Scott Hardie | May 6, 2003
A Philadelphia-area teenager is suing her high school because it wants to have a co-valedictorian, preventing her from being the only one. Here's the article. She's disabled and has been taught at home by teachers, and has earned the highest GPA in the graduating class. The school's position is that she has received special attention in her own home and has been able to take AP classes at her leisure, which gave her an unfair advantage. Her position is that accomodations for her disability made her equal to everyone else, and she should be judged on that merit. Personally, I wouldn't side so much with the school if she wasn't suing for 2.7 million fucking dollars; talk about overkill. What do you think?

Anna Gregoline | May 6, 2003
Everyone, please read about this first before responding. She claims to suffer from chronic fatigue syndrome, and the only class she really missed was gym. Please.

Denise Sawicki | May 7, 2003
Well, I only read the article Scott linked but to me it sounds like the school has a point. She apparently took more AP classes than anyone adhering to the school's regular schedule would have been able to take. Hence because of the greater weighting of AP classes in the GPA, she got a higher GPA than anyone would have been able to get by getting straight A+'s adhering to the school's regular schedule. The school apparently felt that a person shouldn't *have* to use a non-traditional schedule in order to be named the valedictorian. Anyhow she already got into Harvard so what possible harm is it going to do her to be the co-valedictorian instead of the sole valedictorian? And how do they arrive at the figure of $2.7 million anyhow??I think maybe her parents push her way too hard or something. (Myself, I wasn't valedictorian because I got a B in gym in 10th grade, which I think is a pretty dumb reason, but I guess I never cared...)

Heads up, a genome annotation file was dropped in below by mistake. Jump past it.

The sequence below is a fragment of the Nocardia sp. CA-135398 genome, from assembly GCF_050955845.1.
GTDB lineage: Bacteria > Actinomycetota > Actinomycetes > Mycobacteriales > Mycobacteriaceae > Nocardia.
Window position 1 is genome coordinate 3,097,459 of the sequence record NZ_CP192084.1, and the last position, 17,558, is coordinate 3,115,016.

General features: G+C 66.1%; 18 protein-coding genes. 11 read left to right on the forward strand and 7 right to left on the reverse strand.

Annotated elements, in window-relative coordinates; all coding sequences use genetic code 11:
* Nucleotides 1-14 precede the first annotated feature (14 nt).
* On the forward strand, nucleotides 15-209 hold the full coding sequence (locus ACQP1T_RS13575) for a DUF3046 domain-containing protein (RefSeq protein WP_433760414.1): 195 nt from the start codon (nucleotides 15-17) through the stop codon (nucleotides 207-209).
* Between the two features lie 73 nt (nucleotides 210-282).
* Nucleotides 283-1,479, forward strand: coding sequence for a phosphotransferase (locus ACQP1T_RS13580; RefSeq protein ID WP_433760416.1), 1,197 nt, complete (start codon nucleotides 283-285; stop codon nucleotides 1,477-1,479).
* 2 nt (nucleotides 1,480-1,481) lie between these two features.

Anna Gregoline | May 7, 2003
She got into like 6 Ivy League schools. And her dad is a lawyer, which she wants to be too. Go figure.

Jackie Mason | May 8, 2003
[hidden by request]

Jeff Flom | May 8, 2003
It is very sad how society has turned everything into a competition. Education is supposed to be done for yourself. If this young woman were truly educated she would not mind sharing the top spot because being better than everyone else is not a high priority to an enlightened person.
Unfortunately this woman is going to go to Harvard and hence will probably become a leader in our society.

Scott Hardie | June 15, 2003
Here's an update. It turns out she won the case (no word on how much money), but she's suffering for it anyway.


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